In natural systems, manganese is naturally occurring in many surface and groundwater sources. However, there are several other pathways in which manganese can end up contaminating water systems. In natural systems, manganese can be found in subsoils and rocks like pyrolusite which when exposed to weathering releases the manganese mineral. Manganese can end up in surface and groundwater after being leached from soils and ores.
Anthropogenic activities contribute significantly to the contamination of water resources by among other elements, manganese. This can take forms like industrial effluent and emissions, soil erosion, application of pesticides rich in manganese, burning of MMT containing unleaded gasoline, and landfill leaching. When manganese is part of emissions, it will eventually settle on different surfaces like soil or tree leaves and when it rains, the manganese leaches into the surface or groundwater system. It is important to note that in surface water, manganese occurs in both the suspended form or dissolved form depending on the pH or anions present. In anaerobic groundwater, elevated manganese concentrations are found in a dissolved form.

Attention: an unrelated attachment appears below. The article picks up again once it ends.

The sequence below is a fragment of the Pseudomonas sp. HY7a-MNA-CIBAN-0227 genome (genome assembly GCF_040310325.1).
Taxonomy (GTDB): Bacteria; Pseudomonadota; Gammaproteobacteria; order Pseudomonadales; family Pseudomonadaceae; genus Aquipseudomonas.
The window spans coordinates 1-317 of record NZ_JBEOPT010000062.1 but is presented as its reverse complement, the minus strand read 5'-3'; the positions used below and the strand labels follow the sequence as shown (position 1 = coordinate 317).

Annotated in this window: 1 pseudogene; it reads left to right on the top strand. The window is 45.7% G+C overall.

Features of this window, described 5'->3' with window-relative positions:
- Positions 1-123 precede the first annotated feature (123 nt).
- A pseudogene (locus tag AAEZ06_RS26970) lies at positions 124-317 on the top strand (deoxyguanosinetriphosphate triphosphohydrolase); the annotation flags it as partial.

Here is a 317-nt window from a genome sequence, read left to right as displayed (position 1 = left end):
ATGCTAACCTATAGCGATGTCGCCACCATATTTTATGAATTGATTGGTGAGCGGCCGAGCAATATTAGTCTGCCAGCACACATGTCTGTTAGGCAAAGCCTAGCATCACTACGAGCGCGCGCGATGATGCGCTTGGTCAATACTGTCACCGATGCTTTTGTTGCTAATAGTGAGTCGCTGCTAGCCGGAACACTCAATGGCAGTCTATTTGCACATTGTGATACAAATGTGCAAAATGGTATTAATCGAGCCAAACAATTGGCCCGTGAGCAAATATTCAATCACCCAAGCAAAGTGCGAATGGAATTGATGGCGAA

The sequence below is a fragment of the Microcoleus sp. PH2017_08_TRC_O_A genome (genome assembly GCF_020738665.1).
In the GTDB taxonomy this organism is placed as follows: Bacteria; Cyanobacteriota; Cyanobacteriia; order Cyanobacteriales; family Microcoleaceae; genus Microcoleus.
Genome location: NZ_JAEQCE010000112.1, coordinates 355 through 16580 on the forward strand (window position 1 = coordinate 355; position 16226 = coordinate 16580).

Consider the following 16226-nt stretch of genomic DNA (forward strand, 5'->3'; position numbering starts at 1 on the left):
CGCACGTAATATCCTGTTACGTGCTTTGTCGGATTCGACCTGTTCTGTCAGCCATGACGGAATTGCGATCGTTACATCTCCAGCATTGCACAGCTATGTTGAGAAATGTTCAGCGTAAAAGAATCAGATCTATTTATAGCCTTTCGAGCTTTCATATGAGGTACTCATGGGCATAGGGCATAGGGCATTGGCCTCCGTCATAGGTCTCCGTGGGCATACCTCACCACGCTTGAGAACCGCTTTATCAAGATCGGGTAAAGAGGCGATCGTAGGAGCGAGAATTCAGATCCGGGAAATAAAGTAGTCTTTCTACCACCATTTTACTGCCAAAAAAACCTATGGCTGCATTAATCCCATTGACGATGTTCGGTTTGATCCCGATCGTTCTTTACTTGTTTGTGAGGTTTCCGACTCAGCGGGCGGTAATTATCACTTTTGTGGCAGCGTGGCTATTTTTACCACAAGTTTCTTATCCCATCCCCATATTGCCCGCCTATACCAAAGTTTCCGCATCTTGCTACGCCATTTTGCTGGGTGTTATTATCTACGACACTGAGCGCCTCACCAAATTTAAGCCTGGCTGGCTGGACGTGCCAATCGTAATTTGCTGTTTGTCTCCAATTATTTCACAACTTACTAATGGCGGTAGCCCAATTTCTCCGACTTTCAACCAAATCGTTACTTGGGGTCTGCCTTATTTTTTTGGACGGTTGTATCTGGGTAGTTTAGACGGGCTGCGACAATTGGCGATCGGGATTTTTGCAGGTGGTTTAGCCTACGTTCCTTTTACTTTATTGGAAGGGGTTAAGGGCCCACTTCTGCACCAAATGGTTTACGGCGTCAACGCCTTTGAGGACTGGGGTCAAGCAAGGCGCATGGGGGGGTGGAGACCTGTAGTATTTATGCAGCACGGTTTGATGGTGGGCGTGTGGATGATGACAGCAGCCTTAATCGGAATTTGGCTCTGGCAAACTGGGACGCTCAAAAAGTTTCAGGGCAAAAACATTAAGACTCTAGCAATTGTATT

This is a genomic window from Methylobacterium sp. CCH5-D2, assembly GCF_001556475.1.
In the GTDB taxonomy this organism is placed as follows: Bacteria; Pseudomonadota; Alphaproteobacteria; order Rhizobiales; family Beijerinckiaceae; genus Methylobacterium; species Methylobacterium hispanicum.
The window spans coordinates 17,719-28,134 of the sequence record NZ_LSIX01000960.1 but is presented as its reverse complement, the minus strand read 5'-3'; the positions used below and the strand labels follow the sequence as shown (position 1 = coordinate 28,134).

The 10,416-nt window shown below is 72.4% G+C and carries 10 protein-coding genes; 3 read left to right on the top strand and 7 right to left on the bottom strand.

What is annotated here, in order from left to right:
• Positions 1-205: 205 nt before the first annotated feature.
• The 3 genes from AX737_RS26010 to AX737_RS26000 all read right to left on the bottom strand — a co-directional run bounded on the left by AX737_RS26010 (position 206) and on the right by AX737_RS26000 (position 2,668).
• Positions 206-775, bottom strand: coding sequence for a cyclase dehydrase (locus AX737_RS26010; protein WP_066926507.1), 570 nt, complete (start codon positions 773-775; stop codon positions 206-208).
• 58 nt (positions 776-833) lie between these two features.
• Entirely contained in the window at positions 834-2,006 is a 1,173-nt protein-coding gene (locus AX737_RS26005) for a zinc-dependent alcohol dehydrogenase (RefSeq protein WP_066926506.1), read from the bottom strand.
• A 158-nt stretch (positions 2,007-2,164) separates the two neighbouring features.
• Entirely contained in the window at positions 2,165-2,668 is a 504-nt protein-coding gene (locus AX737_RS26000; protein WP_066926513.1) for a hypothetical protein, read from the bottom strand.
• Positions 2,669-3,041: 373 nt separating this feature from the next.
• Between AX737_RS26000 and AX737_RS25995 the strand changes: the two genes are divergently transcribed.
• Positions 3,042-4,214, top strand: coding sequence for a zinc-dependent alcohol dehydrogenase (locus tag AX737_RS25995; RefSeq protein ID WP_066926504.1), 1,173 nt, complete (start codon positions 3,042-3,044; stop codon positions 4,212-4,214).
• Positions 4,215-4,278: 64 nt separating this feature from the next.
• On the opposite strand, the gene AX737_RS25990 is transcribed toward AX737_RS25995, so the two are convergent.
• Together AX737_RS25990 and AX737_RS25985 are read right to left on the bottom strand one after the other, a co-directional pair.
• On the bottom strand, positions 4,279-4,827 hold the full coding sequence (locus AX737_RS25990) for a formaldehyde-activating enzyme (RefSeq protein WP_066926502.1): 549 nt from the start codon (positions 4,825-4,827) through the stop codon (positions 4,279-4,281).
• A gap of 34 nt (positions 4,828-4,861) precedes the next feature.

Manganese or any of the manganese compounds are not regulated in drinking water. However, a United States Environmental Protection Agency (USEPA) non-enforceable guidance level for aesthetic quality, a Secondary Maximum Contaminant Level (SMCL) of 0.05 mg/L, does exist for manganese. Furthermore, manganese is generally not considered to be very toxic when ingested with the diet, and since drinking water accounts for a relatively small proportion of manganese intake, the regulation of manganese in water does not significantly pose a health risk reduction for persons served by such public water systems. Manganese was added to the Contaminant Candidate List (CCL) as a contaminant on 18 July 2003.
How does Manganese affect Water Quality?
Water quality is the physical, chemical, or biological characteristics of water and how that can be linked to its suitability for specific uses. The USEPA developed a health advisory level for manganese in drinking water of 0.3 mg/l which is projected to be protective of lifetime exposure for the general population. Drinking water above the advisory levels for a long time might be harmful to the consumers of the water.